“Les Perroquets de Bangui” translates from French to “Parrots of Bangui,” and the troupe has flown from Bangui, their nation’s capital, landing in Venice, Florida to present what is surely one of the most innovative, disturbing, and – yes, amusing — presentations ever of a history marked by foreign and domestic oppression, human rights abuses, civil war, coups and blood.

Without a drop of gore, a talented trio presents a performance that could be a masterclass in physical comedy. Once again, aactWORLDFEST proves that theatre transcends language. Please don’t tell my French professor of long ago that all I could pick up was an occasional “oui” or “s’il vous plait,” but the actors’ energetic antics don’t require a knowledge of French (phew!), although if their dialogue was half as witty as their physical comedy, it would be well worth understanding.

Les Anciens Combattants translates to “war veterans,” and when the trio’s energetic performance was interrupted by newsreels of the nation’s struggle for justice, I felt guilty that I had been laughing uproariously seconds before. Images – some fairly recent of military brutality, poverty, wartime violence, and most heart wrenching of all, children cradling and using weapons of war. Sobering, shocking, and sadly, still the fabric of this nation. The United Nations ranks it 150 out of 150 in its inequality-adjusted Human Development Index, translating to, in part, that the Central African Republic is considered the world’s unhealthiest country and the worst country in which to be young.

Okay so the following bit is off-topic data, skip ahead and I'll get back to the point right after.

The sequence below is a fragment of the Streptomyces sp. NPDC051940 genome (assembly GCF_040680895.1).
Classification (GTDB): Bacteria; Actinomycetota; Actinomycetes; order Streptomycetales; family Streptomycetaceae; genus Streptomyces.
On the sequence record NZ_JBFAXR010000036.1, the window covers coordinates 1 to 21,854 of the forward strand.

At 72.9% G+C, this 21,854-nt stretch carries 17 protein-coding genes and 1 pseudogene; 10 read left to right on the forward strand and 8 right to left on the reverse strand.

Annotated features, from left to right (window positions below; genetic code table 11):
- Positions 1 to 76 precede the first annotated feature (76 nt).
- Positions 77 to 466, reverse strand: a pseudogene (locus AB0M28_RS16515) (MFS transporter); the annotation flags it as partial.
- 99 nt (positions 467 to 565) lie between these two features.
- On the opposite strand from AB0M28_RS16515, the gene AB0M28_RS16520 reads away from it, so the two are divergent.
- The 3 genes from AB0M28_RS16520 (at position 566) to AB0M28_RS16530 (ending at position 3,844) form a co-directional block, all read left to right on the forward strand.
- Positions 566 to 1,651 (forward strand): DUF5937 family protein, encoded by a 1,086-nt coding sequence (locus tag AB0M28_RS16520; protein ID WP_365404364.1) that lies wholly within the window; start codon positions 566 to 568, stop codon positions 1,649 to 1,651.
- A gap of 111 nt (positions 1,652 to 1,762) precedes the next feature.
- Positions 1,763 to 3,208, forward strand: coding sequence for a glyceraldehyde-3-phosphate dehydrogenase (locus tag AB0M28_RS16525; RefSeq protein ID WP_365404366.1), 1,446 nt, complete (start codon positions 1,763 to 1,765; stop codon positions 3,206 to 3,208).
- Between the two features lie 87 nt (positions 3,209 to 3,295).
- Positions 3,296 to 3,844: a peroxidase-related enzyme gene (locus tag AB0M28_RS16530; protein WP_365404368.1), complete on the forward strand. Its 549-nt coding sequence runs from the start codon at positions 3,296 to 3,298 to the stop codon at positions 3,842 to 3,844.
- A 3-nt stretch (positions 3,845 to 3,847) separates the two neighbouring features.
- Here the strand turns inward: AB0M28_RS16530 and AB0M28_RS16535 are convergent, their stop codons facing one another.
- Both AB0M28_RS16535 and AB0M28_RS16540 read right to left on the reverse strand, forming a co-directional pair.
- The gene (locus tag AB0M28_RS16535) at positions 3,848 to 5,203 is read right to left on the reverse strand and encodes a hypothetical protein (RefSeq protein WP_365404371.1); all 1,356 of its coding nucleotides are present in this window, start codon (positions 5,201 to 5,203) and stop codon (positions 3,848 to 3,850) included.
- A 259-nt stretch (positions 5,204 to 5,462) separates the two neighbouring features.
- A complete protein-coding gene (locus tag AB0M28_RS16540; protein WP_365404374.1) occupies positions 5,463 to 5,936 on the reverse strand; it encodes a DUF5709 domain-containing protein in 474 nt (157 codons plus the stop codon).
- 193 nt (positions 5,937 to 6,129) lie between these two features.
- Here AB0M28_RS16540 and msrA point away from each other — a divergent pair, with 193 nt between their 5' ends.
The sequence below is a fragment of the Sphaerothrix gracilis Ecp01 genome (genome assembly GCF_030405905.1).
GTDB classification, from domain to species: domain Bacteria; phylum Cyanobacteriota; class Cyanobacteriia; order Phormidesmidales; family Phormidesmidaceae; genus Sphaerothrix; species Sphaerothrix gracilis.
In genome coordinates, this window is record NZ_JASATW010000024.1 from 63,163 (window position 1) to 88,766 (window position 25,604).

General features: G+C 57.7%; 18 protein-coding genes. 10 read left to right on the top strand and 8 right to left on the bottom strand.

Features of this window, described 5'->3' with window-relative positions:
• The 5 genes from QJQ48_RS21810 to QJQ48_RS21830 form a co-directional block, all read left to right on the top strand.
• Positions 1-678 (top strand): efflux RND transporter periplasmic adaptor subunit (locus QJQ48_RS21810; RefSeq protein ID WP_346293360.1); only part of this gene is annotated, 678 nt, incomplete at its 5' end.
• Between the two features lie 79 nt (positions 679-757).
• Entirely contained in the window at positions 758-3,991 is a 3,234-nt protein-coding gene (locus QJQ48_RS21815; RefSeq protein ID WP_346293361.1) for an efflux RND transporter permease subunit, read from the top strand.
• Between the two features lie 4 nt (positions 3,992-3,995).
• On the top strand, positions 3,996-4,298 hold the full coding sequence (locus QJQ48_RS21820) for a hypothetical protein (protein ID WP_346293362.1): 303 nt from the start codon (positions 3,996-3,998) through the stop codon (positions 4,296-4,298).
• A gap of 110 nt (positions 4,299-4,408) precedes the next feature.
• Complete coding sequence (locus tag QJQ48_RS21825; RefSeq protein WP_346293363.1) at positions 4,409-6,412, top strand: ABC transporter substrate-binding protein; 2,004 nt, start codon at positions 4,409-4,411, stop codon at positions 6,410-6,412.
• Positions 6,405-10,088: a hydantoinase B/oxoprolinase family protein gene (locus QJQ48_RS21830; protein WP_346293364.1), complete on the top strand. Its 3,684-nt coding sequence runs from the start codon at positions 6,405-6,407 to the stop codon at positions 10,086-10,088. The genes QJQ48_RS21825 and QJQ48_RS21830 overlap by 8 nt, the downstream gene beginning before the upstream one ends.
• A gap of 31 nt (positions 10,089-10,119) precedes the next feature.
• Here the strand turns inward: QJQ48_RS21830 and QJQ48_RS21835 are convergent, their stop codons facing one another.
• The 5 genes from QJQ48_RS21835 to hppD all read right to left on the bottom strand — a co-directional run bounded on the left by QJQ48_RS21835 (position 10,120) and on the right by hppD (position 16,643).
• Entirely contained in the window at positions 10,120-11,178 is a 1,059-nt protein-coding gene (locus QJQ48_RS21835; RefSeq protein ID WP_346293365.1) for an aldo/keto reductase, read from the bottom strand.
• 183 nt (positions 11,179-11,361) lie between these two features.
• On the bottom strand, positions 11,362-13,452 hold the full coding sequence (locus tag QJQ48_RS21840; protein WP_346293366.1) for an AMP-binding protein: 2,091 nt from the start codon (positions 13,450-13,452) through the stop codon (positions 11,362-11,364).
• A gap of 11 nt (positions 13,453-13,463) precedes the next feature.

Against this backdrop of horror and sorrow, the joyful performance of Les Anciens Combattants is a testament to the power of human resistance and theatre. This year’s WORLDFEST is richer for Les Perroquets de Bangui, and their insistence that laughter is one of the most
powerful weapons we have in our arsenal against evil is nothing short of inspirational.